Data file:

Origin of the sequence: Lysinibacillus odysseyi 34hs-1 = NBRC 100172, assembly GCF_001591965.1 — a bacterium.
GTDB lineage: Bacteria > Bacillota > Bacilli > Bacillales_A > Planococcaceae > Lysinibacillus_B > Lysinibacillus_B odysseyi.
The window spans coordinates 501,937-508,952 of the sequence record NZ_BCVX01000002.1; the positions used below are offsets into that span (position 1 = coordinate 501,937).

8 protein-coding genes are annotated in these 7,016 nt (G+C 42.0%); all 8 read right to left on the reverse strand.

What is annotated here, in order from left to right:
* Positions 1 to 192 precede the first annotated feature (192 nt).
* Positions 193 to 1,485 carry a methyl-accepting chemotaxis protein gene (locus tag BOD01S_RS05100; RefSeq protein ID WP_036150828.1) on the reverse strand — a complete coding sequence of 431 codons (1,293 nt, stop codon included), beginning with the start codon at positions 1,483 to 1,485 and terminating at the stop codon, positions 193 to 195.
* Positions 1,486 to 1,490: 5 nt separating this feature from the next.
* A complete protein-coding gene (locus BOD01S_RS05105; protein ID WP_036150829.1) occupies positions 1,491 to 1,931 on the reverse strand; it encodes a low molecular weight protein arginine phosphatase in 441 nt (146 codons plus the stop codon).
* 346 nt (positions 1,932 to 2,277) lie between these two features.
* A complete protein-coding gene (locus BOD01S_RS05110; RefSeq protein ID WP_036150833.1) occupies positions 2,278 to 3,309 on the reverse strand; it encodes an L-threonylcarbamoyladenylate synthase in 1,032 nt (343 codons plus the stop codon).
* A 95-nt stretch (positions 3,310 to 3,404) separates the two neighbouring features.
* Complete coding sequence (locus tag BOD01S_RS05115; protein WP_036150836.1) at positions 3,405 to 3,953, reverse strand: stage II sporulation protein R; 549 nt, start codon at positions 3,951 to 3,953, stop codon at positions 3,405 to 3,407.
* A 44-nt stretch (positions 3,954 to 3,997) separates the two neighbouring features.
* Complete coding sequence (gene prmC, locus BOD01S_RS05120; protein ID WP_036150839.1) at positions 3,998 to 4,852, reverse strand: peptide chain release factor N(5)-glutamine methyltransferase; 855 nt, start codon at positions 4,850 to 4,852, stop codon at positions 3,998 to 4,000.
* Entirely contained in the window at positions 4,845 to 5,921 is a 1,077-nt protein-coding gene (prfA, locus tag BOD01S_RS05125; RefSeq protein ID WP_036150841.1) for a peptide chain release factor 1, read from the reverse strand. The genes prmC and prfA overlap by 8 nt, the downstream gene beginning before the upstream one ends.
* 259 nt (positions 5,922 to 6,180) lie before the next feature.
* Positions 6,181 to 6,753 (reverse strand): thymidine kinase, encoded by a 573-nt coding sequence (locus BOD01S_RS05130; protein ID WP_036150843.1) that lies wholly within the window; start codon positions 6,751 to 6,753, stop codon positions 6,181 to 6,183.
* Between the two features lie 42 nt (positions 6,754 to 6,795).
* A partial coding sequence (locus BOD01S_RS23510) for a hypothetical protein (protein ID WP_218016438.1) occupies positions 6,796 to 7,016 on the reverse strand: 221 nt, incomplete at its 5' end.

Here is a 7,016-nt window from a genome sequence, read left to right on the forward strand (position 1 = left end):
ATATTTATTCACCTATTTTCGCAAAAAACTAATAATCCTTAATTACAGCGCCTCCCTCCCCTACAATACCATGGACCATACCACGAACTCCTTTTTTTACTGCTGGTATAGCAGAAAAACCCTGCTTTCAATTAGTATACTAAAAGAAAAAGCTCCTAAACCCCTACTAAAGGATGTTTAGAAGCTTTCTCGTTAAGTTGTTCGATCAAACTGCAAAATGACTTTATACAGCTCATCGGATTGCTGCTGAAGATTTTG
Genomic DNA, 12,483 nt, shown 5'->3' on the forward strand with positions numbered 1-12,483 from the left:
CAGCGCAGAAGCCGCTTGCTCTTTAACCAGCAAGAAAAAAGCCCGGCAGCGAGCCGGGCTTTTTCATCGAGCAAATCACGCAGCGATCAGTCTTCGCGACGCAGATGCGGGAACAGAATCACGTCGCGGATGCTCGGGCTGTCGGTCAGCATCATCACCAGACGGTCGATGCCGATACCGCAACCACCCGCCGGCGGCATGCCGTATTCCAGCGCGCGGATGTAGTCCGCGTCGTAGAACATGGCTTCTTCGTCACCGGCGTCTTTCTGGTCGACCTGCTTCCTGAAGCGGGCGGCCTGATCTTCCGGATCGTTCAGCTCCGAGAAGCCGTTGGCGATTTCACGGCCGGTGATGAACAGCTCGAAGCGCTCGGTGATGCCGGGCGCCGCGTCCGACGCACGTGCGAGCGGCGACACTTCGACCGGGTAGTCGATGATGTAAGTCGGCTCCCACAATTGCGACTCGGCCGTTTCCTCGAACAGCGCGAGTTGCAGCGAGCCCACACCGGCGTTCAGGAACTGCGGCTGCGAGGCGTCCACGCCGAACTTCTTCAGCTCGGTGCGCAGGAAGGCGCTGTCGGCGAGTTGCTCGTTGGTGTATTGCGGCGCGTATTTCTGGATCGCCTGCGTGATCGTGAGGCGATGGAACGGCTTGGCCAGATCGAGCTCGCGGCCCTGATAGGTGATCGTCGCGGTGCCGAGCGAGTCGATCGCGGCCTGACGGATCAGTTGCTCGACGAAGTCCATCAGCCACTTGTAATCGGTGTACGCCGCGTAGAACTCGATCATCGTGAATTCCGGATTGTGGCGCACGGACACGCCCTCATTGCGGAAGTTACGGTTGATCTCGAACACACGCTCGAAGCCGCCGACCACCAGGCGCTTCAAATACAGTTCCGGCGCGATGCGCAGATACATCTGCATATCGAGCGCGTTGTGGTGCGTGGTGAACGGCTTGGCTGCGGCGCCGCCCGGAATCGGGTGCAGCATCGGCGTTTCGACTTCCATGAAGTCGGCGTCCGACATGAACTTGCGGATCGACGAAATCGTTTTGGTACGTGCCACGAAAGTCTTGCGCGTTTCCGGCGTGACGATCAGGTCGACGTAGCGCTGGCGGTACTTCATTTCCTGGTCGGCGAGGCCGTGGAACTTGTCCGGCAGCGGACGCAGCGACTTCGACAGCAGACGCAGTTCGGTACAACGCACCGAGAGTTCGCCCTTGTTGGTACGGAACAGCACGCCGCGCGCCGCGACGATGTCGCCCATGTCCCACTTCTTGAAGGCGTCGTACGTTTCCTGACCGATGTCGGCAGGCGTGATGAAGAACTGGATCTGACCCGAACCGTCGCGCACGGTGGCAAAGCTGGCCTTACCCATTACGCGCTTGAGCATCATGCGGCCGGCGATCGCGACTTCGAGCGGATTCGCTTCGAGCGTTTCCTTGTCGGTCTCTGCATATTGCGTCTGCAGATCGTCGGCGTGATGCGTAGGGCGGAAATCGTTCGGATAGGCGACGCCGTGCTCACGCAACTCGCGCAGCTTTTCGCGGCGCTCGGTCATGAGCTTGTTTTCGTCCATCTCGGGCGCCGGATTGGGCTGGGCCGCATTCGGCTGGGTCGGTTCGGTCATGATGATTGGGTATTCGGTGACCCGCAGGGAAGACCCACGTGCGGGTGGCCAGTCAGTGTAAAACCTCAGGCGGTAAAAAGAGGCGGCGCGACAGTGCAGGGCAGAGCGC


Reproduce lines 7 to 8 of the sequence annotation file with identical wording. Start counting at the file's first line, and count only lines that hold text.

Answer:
* Positions 193 to 1,485 carry a methyl-accepting chemotaxis protein gene (locus tag BOD01S_RS05100; RefSeq protein ID WP_036150828.1) on the reverse strand — a complete coding sequence of 431 codons (1,293 nt, stop codon included), beginning with the start codon at positions 1,483 to 1,485 and terminating at the stop codon, positions 193 to 195.
* Positions 1,486 to 1,490: 5 nt separating this feature from the next.